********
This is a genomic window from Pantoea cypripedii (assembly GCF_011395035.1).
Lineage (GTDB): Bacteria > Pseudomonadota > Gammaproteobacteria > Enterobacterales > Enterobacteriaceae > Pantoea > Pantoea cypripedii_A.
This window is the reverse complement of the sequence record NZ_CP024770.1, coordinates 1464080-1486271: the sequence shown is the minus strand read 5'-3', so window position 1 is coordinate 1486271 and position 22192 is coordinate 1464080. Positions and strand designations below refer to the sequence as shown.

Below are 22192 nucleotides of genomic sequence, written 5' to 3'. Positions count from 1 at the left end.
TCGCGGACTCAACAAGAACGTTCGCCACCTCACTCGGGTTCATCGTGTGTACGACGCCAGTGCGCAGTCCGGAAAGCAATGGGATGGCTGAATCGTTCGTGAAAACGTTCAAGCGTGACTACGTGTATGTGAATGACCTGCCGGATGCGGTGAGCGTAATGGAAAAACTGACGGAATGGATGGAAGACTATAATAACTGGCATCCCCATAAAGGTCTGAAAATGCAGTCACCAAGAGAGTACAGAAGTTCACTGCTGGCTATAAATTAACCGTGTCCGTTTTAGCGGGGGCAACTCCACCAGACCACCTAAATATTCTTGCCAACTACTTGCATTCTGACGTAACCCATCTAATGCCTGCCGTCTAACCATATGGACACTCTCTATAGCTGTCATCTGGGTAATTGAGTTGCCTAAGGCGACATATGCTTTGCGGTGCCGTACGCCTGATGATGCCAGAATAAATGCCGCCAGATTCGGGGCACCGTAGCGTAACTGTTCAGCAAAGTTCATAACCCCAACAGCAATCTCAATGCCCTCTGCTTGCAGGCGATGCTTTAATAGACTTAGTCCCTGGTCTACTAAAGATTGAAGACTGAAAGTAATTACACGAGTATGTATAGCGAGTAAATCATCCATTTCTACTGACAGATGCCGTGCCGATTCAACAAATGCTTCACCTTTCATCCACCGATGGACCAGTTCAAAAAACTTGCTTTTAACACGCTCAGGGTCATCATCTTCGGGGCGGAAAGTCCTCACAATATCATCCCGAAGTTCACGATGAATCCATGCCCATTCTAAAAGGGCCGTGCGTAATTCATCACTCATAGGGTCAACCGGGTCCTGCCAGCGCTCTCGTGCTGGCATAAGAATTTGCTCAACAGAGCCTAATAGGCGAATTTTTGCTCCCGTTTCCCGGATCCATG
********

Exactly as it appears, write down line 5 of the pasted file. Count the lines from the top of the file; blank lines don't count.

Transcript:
TCGCGGACTCAACAAGAACGTTCGCCACCTCACTCGGGTTCATCGTGTGTACGACGCCAGTGCGCAGTCCGGAAAGCAATGGGATGGCTGAATCGTTCGTGAAAACGTTCAAGCGTGACTACGTGTATGTGAATGACCTGCCGGATGCGGTGAGCGTAATGGAAAAACTGACGGAATGGATGGAAGACTATAATAACTGGCATCCCCATAAAGGTCTGAAAATGCAGTCACCAAGAGAGTACAGAAGTTCACTGCTGGCTATAAATTAACCGTGTCCGTTTTAGCGGGGGCAACTCCACCAGACCACCTAAATATTCTTGCCAACTACTTGCATTCTGACGTAACCCATCTAATGCCTGCCGTCTAACCATATGGACACTCTCTATAGCTGTCATCTGGGTAATTGAGTTGCCTAAGGCGACATATGCTTTGCGGTGCCGTACGCCTGATGATGCCAGAATAAATGCCGCCAGATTCGGGGCACCGTAGCGTAACTGTTCAGCAAAGTTCATAACCCCAACAGCAATCTCAATGCCCTCTGCTTGCAGGCGATGCTTTAATAGACTTAGTCCCTGGTCTACTAAAGATTGAAGACTGAAAGTAATTACACGAGTATGTATAGCGAGTAAATCATCCATTTCTACTGACAGATGCCGTGCCGATTCAACAAATGCTTCACCTTTCATCCACCGATGGACCAGTTCAAAAAACTTGCTTTTAACACGCTCAGGGTCATCATCTTCGGGGCGGAAAGTCCTCACAATATCATCCCGAAGTTCACGATGAATCCATGCCCATTCTAAAAGGGCCGTGCGTAATTCATCACTCATAGGGTCAACCGGGTCCTGCCAGCGCTCTCGTGCTGGCATAAGAATTTGCTCAACAGAGCCTAATAGGCGAATTTTTGCTCCCGTTTCCCGGATCCATG